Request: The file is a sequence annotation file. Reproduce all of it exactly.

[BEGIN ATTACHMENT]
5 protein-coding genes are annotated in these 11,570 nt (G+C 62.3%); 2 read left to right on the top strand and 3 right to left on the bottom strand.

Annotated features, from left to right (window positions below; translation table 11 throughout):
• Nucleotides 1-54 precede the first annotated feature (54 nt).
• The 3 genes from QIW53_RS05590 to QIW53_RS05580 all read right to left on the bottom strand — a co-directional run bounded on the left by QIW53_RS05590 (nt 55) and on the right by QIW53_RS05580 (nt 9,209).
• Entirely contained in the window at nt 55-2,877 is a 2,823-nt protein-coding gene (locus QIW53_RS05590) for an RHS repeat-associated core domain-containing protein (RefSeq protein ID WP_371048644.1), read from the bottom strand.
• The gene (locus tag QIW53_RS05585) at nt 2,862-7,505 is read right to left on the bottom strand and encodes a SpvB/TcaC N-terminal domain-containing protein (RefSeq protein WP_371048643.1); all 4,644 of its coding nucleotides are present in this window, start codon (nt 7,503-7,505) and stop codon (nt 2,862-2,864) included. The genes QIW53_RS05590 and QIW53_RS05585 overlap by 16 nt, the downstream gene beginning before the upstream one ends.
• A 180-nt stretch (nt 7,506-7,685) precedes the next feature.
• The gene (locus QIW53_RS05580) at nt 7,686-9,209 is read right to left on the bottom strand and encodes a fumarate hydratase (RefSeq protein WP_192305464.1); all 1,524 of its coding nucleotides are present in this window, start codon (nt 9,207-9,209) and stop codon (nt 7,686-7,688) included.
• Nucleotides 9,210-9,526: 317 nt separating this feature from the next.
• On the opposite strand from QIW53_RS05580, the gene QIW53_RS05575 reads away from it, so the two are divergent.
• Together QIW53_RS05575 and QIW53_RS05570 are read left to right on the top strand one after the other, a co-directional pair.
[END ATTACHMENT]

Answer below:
5 protein-coding genes are annotated in these 11,570 nt (G+C 62.3%); 2 read left to right on the top strand and 3 right to left on the bottom strand.

Annotated features, from left to right (window positions below; translation table 11 throughout):
• Nucleotides 1-54 precede the first annotated feature (54 nt).
• The 3 genes from QIW53_RS05590 to QIW53_RS05580 all read right to left on the bottom strand — a co-directional run bounded on the left by QIW53_RS05590 (nt 55) and on the right by QIW53_RS05580 (nt 9,209).
• Entirely contained in the window at nt 55-2,877 is a 2,823-nt protein-coding gene (locus QIW53_RS05590) for an RHS repeat-associated core domain-containing protein (RefSeq protein ID WP_371048644.1), read from the bottom strand.
• The gene (locus tag QIW53_RS05585) at nt 2,862-7,505 is read right to left on the bottom strand and encodes a SpvB/TcaC N-terminal domain-containing protein (RefSeq protein WP_371048643.1); all 4,644 of its coding nucleotides are present in this window, start codon (nt 7,503-7,505) and stop codon (nt 2,862-2,864) included. The genes QIW53_RS05590 and QIW53_RS05585 overlap by 16 nt, the downstream gene beginning before the upstream one ends.
• A 180-nt stretch (nt 7,506-7,685) precedes the next feature.
• The gene (locus QIW53_RS05580) at nt 7,686-9,209 is read right to left on the bottom strand and encodes a fumarate hydratase (RefSeq protein WP_192305464.1); all 1,524 of its coding nucleotides are present in this window, start codon (nt 9,207-9,209) and stop codon (nt 7,686-7,688) included.
• Nucleotides 9,210-9,526: 317 nt separating this feature from the next.
• On the opposite strand from QIW53_RS05580, the gene QIW53_RS05575 reads away from it, so the two are divergent.
• Together QIW53_RS05575 and QIW53_RS05570 are read left to right on the top strand one after the other, a co-directional pair.